9 Improved Quality Systems Product Development Testing Labs Material Handling

10 NRMCA Training and Certifications Plant and Truck Certification Plant Manager Certification Concrete Technologist Certifications Certified Delivery Professional (drivers) Concrete Certified Sales Professional Under development Concrete technologist responsible for performance mixes Concrete producer certification based on quality system

11 P2P Goals Allow performance specifications as an alternative to current prescriptive specifications Leverage expertise of all parties to improve quality and reliability of concrete construction Assist architects/engineers to address concrete specifications in terms of functional requirements Allow flexibility on the details of concrete mixtures and construction means and methods Better establish roles and responsibilities based on expertise Continue to elevate the performance level of the ready mixed concrete industry Foster innovation and advance new technology at a faster pace

12 What is a Prescriptive Specification? Details mixture proportions and construction means and methods Do not always cover intended performance May conflict with intended performance Example: Low w/c for durability could increase thermal and shrinkage cracking Requirements are generally not directly enforceable Producer held responsible for performance and defects, even though he lacks the freedom to make changes Prevents mixture optimization for performance No incentive for quality control / batch uniformity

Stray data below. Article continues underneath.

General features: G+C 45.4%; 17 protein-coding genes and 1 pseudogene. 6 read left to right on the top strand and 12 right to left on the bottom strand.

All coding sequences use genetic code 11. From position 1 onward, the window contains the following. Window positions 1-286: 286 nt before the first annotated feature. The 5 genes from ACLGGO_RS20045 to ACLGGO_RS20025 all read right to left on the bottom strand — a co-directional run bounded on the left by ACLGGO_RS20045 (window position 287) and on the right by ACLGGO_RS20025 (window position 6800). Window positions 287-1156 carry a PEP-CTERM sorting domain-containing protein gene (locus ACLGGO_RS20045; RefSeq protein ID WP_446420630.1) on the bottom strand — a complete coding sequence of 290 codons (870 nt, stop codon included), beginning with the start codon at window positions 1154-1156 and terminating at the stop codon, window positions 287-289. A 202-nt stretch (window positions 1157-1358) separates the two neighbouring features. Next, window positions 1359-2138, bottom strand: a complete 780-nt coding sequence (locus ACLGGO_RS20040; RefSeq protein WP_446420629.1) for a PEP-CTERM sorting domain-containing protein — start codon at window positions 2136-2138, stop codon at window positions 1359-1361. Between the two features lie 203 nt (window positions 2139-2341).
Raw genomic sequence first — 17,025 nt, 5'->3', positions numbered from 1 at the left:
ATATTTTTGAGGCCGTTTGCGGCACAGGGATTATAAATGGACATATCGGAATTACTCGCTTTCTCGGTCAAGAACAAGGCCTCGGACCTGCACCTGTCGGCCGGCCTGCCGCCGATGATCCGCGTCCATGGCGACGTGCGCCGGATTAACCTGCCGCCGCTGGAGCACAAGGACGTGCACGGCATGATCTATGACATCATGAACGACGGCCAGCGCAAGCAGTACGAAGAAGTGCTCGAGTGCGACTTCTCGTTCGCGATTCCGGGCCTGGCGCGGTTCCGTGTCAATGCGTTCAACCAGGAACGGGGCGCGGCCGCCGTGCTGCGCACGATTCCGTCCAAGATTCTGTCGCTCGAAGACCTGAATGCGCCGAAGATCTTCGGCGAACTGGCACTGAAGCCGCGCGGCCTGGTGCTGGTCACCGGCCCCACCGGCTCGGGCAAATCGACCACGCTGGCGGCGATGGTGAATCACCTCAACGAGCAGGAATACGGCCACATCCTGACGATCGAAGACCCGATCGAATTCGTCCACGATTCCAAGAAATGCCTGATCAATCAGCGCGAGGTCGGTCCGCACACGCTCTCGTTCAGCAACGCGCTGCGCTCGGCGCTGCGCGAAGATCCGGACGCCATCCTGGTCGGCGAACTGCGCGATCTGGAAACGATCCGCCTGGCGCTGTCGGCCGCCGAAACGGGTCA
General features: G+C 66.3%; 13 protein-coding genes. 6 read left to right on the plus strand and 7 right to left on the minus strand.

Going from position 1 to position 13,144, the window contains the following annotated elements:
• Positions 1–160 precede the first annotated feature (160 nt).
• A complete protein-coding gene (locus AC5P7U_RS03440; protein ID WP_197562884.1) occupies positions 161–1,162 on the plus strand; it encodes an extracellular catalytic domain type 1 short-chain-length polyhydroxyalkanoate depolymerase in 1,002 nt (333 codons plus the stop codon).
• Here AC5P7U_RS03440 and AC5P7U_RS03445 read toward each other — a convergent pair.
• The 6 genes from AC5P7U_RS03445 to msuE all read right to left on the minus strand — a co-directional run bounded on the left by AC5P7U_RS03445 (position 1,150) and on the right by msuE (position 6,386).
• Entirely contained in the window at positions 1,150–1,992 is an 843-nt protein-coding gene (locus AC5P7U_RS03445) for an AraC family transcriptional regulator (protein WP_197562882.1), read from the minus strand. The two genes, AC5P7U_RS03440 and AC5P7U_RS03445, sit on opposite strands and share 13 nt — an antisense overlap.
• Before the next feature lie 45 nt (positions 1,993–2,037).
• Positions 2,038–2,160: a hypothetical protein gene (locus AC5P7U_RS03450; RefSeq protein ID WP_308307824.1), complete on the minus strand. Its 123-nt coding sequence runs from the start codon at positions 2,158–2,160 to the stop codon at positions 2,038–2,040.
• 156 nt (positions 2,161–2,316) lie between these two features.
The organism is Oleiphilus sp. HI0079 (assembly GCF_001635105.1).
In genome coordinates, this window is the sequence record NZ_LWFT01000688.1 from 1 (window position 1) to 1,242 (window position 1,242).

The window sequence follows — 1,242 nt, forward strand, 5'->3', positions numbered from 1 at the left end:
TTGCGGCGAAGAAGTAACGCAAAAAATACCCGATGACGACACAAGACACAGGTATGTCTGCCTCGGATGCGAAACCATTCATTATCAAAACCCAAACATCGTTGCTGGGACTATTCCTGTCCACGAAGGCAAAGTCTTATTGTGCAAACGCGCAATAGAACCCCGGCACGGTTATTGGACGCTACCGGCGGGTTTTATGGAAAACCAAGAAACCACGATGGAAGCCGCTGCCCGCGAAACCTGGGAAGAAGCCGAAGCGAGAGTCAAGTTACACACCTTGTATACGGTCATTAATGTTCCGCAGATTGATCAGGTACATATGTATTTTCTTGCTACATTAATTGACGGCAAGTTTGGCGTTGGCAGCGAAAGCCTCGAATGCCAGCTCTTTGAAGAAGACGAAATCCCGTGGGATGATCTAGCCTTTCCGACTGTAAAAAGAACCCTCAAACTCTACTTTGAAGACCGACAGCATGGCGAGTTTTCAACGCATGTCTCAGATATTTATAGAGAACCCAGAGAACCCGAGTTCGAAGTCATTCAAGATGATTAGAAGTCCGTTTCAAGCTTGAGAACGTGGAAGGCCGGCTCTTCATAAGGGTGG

13 Prescriptive Specification Intended Performance Placing/Finishing Strength Min Shrinkage Resistance To: Freeze-Thaw Corrosion Sulfate attack ASR Cracking Abrasion Prescriptive Criteria Slump Max w/cm ratio Min cement content Min/max air Min/Max pozzolans/slag Blended cements Aggregate grading Source Limitations Chloride Limits

14 Prescriptive Specification Intended Performance Placing/Finishing Strength Min Shrinkage Resistance To: Freeze-Thaw Corrosion Sulfate attack ASR Cracking Abrasion Prescriptive Criteria Slump Max w/cm ratio Min cement content Min/max air Min/Max pozzolans/slag Blended cements Aggregate grading Source Limitations Chloride Limits Some prescriptive criteria are required by code but many are not